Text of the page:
Monday, 25 June 2012

Do you need to make a great speech?

If you need to make a great speech or give a great presentation  and are feeling shy or rather low in confidence then this blog is for you.

In business you will be called on regularly to speak in public for example to pitch to a new client, at a networking event or at the very least to present to your team.

In life you will be called upon to give a toast, a best man/woman's speech or to a group/team in your extra-curricular activities.

One of the most feared experiences is speaking in front of others and you may avoid these opportunities at all costs.

You may have had bad experiences in the past and always see yourself in the future shaking/going red/forgetting your words etc.

I personally used to hate it and at work would colour up in giving presentations to would-be clients as well as forget my words.

I had some coaching for this and was given a number of tips which I still use to this day and will share with you here.

Firstly, nerves are normal and good to get you to go, act and deliver.

You need to replace the negative forecasting such as forgetting what you are going to say, that you are not good enough and that everyone out there is smarter and better than you.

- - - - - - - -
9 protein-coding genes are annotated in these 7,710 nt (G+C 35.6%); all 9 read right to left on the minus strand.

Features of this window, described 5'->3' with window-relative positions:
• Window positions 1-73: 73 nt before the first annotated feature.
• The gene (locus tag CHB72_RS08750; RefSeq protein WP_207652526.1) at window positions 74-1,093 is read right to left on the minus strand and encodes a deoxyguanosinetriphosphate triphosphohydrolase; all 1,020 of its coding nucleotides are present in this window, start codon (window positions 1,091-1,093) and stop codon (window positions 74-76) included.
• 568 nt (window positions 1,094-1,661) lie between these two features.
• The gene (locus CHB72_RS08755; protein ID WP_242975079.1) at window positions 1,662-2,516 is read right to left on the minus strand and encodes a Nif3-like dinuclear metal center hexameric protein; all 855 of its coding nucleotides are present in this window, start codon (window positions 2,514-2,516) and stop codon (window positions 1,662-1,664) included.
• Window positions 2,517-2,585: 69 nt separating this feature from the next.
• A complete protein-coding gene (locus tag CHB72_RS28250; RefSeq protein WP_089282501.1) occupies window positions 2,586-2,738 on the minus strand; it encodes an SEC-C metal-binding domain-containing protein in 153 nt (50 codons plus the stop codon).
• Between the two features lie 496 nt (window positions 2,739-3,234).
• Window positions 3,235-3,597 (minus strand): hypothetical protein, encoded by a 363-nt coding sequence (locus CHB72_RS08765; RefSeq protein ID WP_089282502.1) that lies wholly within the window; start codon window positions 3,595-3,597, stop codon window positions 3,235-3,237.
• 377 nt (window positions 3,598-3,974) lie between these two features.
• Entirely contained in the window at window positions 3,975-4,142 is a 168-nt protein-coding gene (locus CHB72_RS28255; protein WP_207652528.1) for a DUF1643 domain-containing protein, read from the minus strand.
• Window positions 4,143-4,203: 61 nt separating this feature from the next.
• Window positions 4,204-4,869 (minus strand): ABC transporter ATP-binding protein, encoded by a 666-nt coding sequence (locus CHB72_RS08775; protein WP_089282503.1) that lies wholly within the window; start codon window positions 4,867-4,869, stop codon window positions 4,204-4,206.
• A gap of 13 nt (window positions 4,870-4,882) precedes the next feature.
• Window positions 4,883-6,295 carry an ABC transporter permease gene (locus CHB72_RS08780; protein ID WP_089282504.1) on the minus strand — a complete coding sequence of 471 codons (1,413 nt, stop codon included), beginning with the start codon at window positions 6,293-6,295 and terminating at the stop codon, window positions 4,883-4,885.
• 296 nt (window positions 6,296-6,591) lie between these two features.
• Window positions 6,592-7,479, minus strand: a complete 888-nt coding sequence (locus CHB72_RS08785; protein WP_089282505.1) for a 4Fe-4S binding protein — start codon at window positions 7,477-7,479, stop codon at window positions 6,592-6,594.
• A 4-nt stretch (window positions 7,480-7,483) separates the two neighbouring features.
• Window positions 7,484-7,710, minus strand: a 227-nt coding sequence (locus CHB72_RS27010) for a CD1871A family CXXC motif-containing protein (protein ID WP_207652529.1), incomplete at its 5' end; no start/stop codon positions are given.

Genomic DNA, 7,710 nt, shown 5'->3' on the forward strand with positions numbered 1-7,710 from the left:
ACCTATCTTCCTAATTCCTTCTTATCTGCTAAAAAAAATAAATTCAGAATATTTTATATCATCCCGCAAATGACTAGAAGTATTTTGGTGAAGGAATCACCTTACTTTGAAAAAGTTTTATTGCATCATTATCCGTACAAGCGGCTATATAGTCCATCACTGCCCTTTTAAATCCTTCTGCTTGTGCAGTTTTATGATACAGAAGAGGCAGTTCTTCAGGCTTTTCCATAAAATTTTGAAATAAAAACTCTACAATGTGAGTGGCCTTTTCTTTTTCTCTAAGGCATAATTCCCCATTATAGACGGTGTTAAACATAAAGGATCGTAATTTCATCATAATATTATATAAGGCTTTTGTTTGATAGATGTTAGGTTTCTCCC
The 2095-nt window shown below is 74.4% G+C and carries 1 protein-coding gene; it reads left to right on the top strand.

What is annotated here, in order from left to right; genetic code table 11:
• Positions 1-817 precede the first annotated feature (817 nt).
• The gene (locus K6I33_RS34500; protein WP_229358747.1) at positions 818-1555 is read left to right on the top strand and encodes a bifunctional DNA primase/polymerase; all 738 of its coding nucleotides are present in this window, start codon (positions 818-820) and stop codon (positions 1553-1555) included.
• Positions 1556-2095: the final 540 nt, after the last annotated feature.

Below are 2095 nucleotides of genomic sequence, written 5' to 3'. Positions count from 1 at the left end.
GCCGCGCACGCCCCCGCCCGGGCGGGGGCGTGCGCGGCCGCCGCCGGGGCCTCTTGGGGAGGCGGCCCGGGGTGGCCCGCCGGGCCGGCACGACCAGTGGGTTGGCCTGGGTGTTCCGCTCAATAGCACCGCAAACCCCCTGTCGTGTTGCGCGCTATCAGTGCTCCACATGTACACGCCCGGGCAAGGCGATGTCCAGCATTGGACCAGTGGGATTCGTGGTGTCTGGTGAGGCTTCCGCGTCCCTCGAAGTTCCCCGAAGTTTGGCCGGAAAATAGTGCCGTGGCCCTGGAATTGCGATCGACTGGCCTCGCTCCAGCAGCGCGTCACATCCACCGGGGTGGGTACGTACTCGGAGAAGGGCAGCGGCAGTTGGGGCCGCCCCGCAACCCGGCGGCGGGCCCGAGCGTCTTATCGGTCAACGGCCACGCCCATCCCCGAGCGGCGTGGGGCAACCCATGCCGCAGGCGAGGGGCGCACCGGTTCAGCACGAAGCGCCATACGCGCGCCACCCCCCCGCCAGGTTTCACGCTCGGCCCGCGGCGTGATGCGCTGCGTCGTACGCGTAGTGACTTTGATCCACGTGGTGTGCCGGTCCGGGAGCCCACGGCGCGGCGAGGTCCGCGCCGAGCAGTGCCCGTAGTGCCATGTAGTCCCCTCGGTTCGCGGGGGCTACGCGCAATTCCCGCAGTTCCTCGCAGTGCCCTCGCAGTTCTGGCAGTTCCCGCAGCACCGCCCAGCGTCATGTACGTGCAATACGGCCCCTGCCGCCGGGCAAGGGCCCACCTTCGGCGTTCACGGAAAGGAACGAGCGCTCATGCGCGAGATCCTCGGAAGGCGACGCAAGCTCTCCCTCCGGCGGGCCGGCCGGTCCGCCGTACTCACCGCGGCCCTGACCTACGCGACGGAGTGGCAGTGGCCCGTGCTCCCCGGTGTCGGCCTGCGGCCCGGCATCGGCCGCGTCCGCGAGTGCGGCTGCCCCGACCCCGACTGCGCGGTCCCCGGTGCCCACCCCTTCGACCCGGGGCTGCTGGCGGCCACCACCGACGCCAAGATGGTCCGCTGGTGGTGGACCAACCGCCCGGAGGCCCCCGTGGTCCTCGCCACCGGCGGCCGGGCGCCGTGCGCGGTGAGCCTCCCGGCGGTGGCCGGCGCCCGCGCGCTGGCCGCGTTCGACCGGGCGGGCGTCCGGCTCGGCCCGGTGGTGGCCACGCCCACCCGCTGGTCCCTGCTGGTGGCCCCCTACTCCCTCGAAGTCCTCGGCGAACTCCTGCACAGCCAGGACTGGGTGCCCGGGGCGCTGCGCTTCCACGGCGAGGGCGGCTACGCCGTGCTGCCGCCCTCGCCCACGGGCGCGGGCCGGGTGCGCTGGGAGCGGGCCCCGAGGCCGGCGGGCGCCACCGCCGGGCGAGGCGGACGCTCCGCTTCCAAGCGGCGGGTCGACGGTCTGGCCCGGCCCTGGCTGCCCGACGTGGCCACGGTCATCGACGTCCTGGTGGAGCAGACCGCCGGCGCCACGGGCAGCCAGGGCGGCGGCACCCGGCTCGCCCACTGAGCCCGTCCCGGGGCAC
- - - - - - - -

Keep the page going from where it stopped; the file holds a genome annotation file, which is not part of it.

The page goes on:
Think about what value you can give to your audience, what fun and what fun you can have doing it.

In essence focus on your audience rather than introspecting about you.

Tell yourself that you are there to give your audience the gift of your experience, knowledge and expertise.

Your audience want you to succeed.

Like anything the key to success is repetition. The more experience you get the easier it gets.

I always take some deep breaths as well prior to a big presentation which is calming.

There are some practical things too such as smiling, starting on time, dressing smartly, being yourself and finishing on time.

Preparing and practising are a must, as are silences to allow yourself and your audience time to think. Have a beginning, middle and end with a clear flow and a small number of key messages/stories to aid memory recall.

Making eye contact and using stories to make a point brings the subject to life, engages and builds rapport.

Keep your energy up and vary your tone.

Above all avoid tech talk which is boring and add humour without being a joke.

Let me know how you get on and if you want to invest some time honing your skills in this area it will pay dividends. Get in touch via

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